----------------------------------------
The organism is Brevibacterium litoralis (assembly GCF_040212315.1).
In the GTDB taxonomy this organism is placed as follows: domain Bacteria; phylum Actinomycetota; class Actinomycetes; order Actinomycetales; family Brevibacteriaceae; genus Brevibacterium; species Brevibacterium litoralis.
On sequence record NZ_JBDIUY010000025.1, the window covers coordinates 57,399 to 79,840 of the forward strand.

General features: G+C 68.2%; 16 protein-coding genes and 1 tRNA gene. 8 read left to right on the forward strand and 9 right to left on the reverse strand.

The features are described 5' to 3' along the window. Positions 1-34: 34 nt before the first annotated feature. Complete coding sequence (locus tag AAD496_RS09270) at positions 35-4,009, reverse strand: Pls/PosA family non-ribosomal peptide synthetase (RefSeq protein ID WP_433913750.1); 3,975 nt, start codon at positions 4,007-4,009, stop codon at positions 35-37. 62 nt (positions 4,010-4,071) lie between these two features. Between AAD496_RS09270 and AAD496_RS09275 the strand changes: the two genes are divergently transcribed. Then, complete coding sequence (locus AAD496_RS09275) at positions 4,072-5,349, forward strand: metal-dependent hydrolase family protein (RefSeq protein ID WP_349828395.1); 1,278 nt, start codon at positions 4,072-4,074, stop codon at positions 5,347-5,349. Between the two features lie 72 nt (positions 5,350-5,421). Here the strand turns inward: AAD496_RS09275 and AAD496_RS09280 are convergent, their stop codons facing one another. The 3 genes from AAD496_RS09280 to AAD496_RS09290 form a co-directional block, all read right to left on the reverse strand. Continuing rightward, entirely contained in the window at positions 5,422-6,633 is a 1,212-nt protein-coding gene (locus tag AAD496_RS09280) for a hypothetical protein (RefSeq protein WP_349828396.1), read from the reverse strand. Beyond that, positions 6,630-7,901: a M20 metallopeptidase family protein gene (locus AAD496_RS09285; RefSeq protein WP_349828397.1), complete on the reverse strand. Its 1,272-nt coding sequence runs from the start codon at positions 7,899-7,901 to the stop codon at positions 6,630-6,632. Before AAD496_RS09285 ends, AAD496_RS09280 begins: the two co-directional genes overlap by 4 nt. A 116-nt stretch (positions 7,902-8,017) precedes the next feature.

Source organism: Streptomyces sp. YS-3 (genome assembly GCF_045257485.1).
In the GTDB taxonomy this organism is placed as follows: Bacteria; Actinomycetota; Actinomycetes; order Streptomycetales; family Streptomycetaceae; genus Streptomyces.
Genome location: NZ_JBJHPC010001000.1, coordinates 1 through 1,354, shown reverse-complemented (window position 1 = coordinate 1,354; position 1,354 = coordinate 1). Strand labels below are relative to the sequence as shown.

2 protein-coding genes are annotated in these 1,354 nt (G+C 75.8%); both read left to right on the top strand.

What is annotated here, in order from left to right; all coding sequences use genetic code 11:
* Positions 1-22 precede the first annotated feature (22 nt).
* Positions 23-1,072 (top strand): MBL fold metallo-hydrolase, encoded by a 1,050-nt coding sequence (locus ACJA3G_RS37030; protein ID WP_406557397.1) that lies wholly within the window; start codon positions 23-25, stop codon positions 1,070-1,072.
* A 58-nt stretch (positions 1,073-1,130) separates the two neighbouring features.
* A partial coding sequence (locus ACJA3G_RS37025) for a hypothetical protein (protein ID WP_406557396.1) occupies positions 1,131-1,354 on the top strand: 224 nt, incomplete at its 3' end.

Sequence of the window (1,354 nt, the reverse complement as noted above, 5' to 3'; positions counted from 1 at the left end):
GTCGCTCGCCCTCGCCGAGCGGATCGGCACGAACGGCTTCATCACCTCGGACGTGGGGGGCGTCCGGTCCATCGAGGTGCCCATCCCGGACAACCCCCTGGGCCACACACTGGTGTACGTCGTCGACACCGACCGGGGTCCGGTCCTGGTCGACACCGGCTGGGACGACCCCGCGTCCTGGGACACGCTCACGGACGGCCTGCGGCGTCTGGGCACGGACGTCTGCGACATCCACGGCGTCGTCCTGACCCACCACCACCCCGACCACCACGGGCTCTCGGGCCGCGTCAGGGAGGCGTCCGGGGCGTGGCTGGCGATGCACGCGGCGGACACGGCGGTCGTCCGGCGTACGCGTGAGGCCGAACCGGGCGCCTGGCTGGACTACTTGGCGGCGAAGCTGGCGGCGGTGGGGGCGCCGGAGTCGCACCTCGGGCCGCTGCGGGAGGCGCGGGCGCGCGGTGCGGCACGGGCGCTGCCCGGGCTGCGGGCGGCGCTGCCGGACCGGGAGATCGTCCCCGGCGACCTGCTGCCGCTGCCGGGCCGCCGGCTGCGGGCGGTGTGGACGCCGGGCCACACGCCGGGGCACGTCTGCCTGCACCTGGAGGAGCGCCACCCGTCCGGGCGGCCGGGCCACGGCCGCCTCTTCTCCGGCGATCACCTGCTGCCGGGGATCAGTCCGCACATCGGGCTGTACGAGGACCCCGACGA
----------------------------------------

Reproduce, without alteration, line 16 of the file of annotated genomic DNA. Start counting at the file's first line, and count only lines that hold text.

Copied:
GTCGCTCGCCCTCGCCGAGCGGATCGGCACGAACGGCTTCATCACCTCGGACGTGGGGGGCGTCCGGTCCATCGAGGTGCCCATCCCGGACAACCCCCTGGGCCACACACTGGTGTACGTCGTCGACACCGACCGGGGTCCGGTCCTGGTCGACACCGGCTGGGACGACCCCGCGTCCTGGGACACGCTCACGGACGGCCTGCGGCGTCTGGGCACGGACGTCTGCGACATCCACGGCGTCGTCCTGACCCACCACCACCCCGACCACCACGGGCTCTCGGGCCGCGTCAGGGAGGCGTCCGGGGCGTGGCTGGCGATGCACGCGGCGGACACGGCGGTCGTCCGGCGTACGCGTGAGGCCGAACCGGGCGCCTGGCTGGACTACTTGGCGGCGAAGCTGGCGGCGGTGGGGGCGCCGGAGTCGCACCTCGGGCCGCTGCGGGAGGCGCGGGCGCGCGGTGCGGCACGGGCGCTGCCCGGGCTGCGGGCGGCGCTGCCGGACCGGGAGATCGTCCCCGGCGACCTGCTGCCGCTGCCGGGCCGCCGGCTGCGGGCGGTGTGGACGCCGGGCCACACGCCGGGGCACGTCTGCCTGCACCTGGAGGAGCGCCACCCGTCCGGGCGGCCGGGCCACGGCCGCCTCTTCTCCGGCGATCACCTGCTGCCGGGGATCAGTCCGCACATCGGGCTGTACGAGGACCCCGACGA